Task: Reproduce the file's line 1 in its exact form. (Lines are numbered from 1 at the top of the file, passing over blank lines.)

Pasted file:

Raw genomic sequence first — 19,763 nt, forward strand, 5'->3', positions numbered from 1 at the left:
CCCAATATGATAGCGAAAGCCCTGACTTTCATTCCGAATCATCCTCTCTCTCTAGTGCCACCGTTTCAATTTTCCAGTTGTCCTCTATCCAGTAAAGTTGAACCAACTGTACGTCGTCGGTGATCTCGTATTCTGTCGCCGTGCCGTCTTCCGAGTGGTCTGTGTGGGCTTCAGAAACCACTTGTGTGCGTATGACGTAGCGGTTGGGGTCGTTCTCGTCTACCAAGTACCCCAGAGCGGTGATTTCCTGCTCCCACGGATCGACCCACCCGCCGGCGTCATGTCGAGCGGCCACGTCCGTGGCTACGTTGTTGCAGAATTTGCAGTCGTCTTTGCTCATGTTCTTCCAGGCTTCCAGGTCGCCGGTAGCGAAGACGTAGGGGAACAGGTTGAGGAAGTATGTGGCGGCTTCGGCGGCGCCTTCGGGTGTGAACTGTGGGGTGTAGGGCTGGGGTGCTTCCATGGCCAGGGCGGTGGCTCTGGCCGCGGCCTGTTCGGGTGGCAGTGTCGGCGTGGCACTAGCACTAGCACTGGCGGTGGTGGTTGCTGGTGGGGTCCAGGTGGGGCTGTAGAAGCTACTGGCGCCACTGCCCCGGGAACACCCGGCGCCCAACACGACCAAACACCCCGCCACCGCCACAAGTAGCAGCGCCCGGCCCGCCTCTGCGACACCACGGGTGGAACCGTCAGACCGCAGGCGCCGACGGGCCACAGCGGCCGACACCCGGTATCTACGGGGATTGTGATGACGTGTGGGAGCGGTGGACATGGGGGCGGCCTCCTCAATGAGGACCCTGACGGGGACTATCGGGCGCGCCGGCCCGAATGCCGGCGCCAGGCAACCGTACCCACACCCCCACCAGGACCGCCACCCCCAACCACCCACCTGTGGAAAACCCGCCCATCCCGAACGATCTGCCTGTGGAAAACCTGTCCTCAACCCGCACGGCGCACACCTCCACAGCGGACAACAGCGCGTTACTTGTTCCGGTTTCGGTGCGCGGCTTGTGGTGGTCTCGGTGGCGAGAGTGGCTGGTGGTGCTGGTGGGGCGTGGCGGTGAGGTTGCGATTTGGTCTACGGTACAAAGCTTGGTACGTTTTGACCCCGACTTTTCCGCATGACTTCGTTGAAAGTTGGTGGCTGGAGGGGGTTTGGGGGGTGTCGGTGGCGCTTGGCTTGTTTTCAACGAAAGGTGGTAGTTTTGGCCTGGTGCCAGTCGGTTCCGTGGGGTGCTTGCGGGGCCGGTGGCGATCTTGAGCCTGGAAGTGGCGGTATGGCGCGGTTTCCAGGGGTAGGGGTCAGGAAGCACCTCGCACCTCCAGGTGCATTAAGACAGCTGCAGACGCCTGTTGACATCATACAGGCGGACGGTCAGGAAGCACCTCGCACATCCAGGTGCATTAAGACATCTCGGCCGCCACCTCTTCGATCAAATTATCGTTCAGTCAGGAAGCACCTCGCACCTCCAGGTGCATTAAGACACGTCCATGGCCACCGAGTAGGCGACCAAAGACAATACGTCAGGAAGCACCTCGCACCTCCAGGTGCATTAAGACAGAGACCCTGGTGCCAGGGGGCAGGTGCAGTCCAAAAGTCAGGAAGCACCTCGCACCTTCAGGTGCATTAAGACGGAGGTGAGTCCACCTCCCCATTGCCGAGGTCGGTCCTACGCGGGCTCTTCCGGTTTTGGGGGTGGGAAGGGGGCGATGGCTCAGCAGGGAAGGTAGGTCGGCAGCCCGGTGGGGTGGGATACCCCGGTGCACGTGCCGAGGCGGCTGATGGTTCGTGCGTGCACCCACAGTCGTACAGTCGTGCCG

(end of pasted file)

Raw genomic sequence first — 19,763 nt, forward strand, 5'->3', positions numbered from 1 at the left: